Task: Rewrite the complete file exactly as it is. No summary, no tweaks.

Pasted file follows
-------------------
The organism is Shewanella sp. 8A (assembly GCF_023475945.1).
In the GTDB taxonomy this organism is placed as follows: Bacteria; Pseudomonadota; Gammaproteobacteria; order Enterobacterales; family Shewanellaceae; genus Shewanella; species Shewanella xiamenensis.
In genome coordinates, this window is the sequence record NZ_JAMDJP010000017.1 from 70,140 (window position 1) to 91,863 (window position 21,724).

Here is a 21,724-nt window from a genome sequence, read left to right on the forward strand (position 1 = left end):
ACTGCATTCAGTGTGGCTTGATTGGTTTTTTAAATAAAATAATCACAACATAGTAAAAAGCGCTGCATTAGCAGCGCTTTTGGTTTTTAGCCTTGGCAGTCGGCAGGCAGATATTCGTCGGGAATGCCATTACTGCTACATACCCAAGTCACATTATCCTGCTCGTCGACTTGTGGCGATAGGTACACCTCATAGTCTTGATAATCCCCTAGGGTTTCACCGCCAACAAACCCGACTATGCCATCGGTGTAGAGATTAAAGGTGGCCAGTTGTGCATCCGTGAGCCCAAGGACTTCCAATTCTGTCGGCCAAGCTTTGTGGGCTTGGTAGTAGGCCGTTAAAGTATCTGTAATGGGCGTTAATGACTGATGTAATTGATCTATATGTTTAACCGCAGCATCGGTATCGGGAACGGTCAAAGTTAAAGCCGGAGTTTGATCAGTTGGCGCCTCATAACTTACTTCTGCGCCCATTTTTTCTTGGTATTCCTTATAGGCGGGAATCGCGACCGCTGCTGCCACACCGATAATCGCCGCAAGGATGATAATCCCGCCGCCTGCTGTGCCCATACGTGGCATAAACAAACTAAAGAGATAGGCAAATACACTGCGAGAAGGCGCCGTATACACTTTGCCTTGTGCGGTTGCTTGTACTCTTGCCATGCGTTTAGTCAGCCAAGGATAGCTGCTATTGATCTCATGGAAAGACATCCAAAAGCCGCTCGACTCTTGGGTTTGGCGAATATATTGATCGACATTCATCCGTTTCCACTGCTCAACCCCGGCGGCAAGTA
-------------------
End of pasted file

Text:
The organism is Shewanella sp. 8A (assembly GCF_023475945.1).
In the GTDB taxonomy this organism is placed as follows: Bacteria; Pseudomonadota; Gammaproteobacteria; order Enterobacterales; family Shewanellaceae; genus Shewanella; species Shewanella xiamenensis.
In genome coordinates, this window is the sequence record NZ_JAMDJP010000017.1 from 70,140 (window position 1) to 91,863 (window position 21,724).

Here is a 21,724-nt window from a genome sequence, read left to right on the forward strand (position 1 = left end):
ACTGCATTCAGTGTGGCTTGATTGGTTTTTTAAATAAAATAATCACAACATAGTAAAAAGCGCTGCATTAGCAGCGCTTTTGGTTTTTAGCCTTGGCAGTCGGCAGGCAGATATTCGTCGGGAATGCCATTACTGCTACATACCCAAGTCACATTATCCTGCTCGTCGACTTGTGGCGATAGGTACACCTCATAGTCTTGATAATCCCCTAGGGTTTCACCGCCAACAAACCCGACTATGCCATCGGTGTAGAGATTAAAGGTGGCCAGTTGTGCATCCGTGAGCCCAAGGACTTCCAATTCTGTCGGCCAAGCTTTGTGGGCTTGGTAGTAGGCCGTTAAAGTATCTGTAATGGGCGTTAATGACTGATGTAATTGATCTATATGTTTAACCGCAGCATCGGTATCGGGAACGGTCAAAGTTAAAGCCGGAGTTTGATCAGTTGGCGCCTCATAACTTACTTCTGCGCCCATTTTTTCTTGGTATTCCTTATAGGCGGGAATCGCGACCGCTGCTGCCACACCGATAATCGCCGCAAGGATGATAATCCCGCCGCCTGCTGTGCCCATACGTGGCATAAACAAACTAAAGAGATAGGCAAATACACTGCGAGAAGGCGCCGTATACACTTTGCCTTGTGCGGTTGCTTGTACTCTTGCCATGCGTTTAGTCAGCCAAGGATAGCTGCTATTGATCTCATGGAAAGACATCCAAAAGCCGCTCGACTCTTGGGTTTGGCGAATATATTGATCGACATTCATCCGTTTCCACTGCTCAACCCCGGCGGCAAGTA